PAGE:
Robert and Lily were on the black side of town (Pittard called it "the dark side") when the novel ended, trying to see Piedmont. They took in the sights, sounds, and smells of his neighborhood and observed what life looked like for the people who lived there. Then, I assume, they drove across town to a place where things looked, smelled, and sounded differently. Everyone was in the same "place" at the same time, but what was happening on one side of Atlanta was not what was happening on another. And was Lily or Robert's version of Piedmont's neighborhood the same Piedmont had? His mother? The children playing hopscotch on the sidewalk? Versions are much more than historical events. They are each individual person's experiences at that time.


Posted Aug. 27, 2019 Go to Top | Go to bottom | link | alert
rebeccar

Join Date: 03/13/12

Posts: 401

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RE: On the last page, Pittard writes,

There are very distinct versions of life in racially segregated cities, and this novel has just such a setting. Some versions of life were very difficult to improve and often impossible to escape. It is interesting that one of the entries in this novel's Works Consulted is a 1962 LIFE magazine article with the subtitle "Those Who Cared for the Important Things." For many Americans in segregated places in 1962 (like the character Piedmont), artwork would not have been an important thing.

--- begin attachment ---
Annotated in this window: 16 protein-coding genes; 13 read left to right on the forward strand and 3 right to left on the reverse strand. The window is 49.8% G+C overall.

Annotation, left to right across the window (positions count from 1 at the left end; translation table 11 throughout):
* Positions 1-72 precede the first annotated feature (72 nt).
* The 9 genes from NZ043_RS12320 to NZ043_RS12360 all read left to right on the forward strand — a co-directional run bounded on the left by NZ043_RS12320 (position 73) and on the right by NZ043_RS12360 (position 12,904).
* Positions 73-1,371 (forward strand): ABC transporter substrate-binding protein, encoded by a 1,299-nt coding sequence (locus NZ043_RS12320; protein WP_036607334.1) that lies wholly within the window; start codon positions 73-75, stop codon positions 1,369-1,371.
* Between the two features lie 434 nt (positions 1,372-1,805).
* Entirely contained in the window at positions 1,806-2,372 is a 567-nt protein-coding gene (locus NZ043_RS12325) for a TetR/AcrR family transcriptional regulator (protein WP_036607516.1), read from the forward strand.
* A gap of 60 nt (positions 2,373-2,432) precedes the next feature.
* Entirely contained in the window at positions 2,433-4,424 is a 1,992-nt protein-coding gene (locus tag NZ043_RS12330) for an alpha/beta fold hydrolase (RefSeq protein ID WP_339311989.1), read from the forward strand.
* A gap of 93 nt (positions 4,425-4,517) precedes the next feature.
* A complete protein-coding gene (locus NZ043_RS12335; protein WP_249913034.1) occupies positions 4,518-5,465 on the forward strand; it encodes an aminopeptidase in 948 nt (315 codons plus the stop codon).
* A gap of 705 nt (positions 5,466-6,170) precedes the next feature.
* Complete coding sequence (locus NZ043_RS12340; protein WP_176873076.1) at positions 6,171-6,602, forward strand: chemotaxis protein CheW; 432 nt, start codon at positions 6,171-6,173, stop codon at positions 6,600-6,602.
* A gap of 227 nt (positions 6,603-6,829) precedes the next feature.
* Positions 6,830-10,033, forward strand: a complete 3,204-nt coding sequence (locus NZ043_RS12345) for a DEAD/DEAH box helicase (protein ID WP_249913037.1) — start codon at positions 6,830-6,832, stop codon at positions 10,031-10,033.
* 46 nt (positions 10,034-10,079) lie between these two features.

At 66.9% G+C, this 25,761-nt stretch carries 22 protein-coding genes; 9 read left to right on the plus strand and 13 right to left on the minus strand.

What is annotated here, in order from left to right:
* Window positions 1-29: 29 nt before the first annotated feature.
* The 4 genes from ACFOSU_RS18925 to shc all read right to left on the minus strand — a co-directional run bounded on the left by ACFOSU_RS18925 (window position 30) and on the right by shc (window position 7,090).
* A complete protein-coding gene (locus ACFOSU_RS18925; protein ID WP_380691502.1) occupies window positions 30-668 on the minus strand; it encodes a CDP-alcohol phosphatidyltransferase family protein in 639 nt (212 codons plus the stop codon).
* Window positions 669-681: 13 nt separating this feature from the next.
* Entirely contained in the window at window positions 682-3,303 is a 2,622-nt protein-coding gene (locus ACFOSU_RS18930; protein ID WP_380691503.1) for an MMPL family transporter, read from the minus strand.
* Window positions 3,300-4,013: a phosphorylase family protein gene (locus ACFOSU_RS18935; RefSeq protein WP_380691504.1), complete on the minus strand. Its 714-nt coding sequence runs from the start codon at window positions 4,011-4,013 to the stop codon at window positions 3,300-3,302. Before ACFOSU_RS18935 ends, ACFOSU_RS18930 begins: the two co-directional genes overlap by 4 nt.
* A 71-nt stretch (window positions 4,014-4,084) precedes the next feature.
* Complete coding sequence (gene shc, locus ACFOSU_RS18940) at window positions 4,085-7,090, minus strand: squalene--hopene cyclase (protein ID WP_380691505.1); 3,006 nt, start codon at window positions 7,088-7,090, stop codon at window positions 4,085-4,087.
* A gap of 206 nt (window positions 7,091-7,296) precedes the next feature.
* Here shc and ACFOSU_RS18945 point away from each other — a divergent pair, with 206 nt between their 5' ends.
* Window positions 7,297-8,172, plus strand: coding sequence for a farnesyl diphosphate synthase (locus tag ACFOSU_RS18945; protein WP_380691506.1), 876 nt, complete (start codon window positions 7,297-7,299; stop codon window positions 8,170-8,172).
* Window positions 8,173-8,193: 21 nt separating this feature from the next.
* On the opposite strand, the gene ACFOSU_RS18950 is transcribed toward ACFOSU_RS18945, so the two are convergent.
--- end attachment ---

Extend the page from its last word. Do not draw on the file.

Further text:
Posted Sep. 14, 2019 Go to Top | Go to bottom | link | alert
juliaa

Join Date: 12/03/11

Posts: 202

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RE: On the last page, Pittard writes, "This was life, a version of it". What do you take this to mean?

In historical fiction like this, the author always presents a "version" of life. What life in Atlanta in 1962 was like varied by person: white, black, rich, poor. In this scene, Lily and Robert are returning from the black side of the segregated city, the hot summer breeze putting the whole city in motion, a "kind of fast-forward of movement and life." This indeed was Atlanta, in 1962. The entire novel presents a version of life from each character's viewpoint.


Posted Sep. 17, 2019 Go to Top | Go to bottom | link | alert
SKB

Join Date: 10/28/18

Posts: 3

RE: On the last page, Pittard writes, "This was life, a version of it". What do you take this to mean?

I agree with the others. We all have our own version of life. This was the version each character knew and lived. Their interpretation.